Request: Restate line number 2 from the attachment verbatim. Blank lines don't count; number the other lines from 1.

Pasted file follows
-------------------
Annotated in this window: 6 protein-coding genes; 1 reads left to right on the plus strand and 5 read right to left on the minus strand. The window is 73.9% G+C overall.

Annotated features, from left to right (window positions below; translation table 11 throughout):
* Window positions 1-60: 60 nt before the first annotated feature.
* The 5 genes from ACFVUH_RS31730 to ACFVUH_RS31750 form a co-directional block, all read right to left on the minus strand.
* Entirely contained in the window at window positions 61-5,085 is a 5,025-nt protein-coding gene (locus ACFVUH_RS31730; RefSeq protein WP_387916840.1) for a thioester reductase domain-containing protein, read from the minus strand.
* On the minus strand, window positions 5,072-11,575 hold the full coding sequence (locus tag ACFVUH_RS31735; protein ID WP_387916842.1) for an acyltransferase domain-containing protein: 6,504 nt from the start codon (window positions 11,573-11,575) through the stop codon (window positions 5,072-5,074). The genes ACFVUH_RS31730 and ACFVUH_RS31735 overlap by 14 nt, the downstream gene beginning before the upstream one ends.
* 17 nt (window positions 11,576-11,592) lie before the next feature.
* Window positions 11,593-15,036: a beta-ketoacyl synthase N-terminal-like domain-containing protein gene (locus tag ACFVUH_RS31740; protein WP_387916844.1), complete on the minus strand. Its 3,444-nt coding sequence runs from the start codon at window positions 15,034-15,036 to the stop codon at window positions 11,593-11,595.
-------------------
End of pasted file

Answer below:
Annotated features, from left to right (window positions below; translation table 11 throughout):